SAME, AND IN FAILING jO GRANj REASONABLE DAMAGES IN FAVOR OF jHE
PLAINjIFF.

As to t e first allegation, t e Court observes t at petitioner is essentially raising a factual issue as it


invites us to examine and weig anew t e facts regarding t e genuineness of t e earrings bartered
in exc ange for t e janay property. j is, of course, we cannot do wit out unduly transcending t e
limits of our review power in petitions of t is nature w ic are confined merely to pure questions of
law. We accord, as a general rule, conclusiveness to a lower court's findings of fact unless it is
s own,    , t at: (1) t e conclusion is a finding grounded on speculations, surmises or
conjectures; (2) t e inference is manifestly mistaken, absurd and impossible; (3) w en t ere is a
grave abuse of discretion; (4) w en t e judgment is based on a misappre ension of facts; (5) w en
t e findings of fact are conflicting; and (6) w en t e Court of Appeals, in making its findings, went
beyond t e issues of t e case and t e same is contrary to t e admission of bot parties. We find
not ing, owever, t at warrants t e application of any of t ese exceptions.

Consequently, t is Court up olds t e appellate court's findings of fact especially because t ese
concur wit t ose of t e trial court w ic , upon a t oroug scrutiny of t e records, are firmly
grounded on evidence presented at t e trial. % jo reiterate, t is Court's jurisdiction is only limited to
reviewing errors of law in t e absence of any s owing t at t e findings complained of are totally
devoid of support in t e record or t at t ey are glaringly erroneous as to constitute serious abuse of
discretion. 

Nonet eless, t is Court as to closely delve into petitioner's allegation t at t e lower court's decision
of Marc 7, 1989 is a "ready-made" one because it was anded down a day after t e last date of t e
trial of t e case. Petitioner, in t is regard, finds it incredible t at Judge J. Ausberto Jaramillo was
able to write a 12-page single-spaced decision, type it and release it on Marc 7, 1989, less t an a
day after t e last earing on Marc 6, 1989. He stressed t at Judge Jaramillo replaced Judge
Salvador de Guzman and eard only is rebuttal testimony.

j is allegation is obviously no more t an a desperate effort on t e part of petitioner to disparage t e


lower court's findings of fact in order to convince t is Court to review t e same. It is notewort y t at
Atty. Belarmino clarified t at Judge Jaramillo ad issued t e first order in t e case as early as Marc
9, 1987 or two years before t e rendition of t e decision. In fact, Atty. Belarmino terminated
presentation of evidence on October 13, 1987, w ile Dr. Cruz finis ed ers on February 4, 1989, or
more t an a mont prior to t e rendition of t e judgment. j e Marc 6, 1989 earing was conducted
solely for t e presentation of petitioner's rebuttal testimony. ! In ot er words, Judge Jaramillo ad
ample time to study t e case and write t e decision because t e rebuttal evidence would only serve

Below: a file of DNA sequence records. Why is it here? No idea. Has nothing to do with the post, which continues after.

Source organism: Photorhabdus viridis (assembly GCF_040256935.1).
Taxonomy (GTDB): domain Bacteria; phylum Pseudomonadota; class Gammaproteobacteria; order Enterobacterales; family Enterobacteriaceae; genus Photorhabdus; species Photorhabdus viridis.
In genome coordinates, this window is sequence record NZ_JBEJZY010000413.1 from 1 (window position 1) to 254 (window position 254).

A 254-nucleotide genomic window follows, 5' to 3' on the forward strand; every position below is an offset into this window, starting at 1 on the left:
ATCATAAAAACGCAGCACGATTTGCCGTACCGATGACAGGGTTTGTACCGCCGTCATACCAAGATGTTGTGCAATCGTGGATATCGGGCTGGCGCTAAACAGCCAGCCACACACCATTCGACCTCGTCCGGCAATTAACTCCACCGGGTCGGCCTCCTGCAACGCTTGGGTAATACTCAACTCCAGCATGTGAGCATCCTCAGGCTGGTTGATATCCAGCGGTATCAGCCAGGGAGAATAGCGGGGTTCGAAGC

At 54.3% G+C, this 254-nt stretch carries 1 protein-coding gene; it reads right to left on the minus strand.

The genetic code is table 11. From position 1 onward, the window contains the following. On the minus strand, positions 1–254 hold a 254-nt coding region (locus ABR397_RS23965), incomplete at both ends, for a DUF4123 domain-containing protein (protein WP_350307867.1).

to confirm or verify t e facts already presented by t e parties.

j e Court finds not ing anomalous in t e said situation. No proof as been adduced t at Judge
Jaramillo was motivated by a malicious or sinister intent in disposing of t e case wit dispatc .
Neit er is t ere proof t at someone else wrote t e decision for im. j e immediate rendition of t e
decision was no more t an Judge Jaramillo's compliance wit is duty as a judge to "dispose of t e
court's business promptly and decide cases wit in t e required periods." j e two-year period
wit in w ic Judge Jaramillo andled t e case provided im wit all t e time to study it and even
write down its facts as soon as t ese were presented to court. In fact, t is Court does not see
anyt ing wrong in t e practice of writing a decision days before t e sc eduled promulgation of
judgment and leaving t e dispositive portion for typing at a time close to t e date of promulgation,
provided t at no malice or any wrongful conduct attends its adoption. " j e practice serves t e dual
purposes of safeguarding t e confidentiality of draft decisions and rendering decisions wit
promptness. Neit er can Judge Jaramillo be made administratively answerable for t e immediate
rendition of t e decision. j e acts of a judge w ic pertain to is judicial functions are not subject to
disciplinary power unless t ey are committed wit fraud, dis onesty, corruption or bad
fait . #Hence, in t e absence of sufficient proof to t e contrary, Judge Jaramillo is presumed to
ave performed is job in accordance wit law and s ould instead be commended for is close
attention to duty.

Having disposed of petitioner's first contention, we now come to t e core issue of t is petition w ic
is w et er t e Court of Appeals erred in up olding t e validity of t e contract of barter or sale under
t e circumstances of t is case.

j e Civil Code provides t at contracts are perfected by mere consent. From t is moment, t e
parties are bound not only to t e fulfillment of w at as been expressly stipulated but also to all t e
consequences w ic , according to t eir nature, may be in keeping wit good fait , usage and
law. $A contract of sale is perfected at t e moment t ere is a meeting of t e minds upon t e t ing
w ic is t e object of t e contract and upon t e price. Being consensual, a contract of sale as t e
force of law between t e contracting parties and t ey are expected to abide in good fait by t eir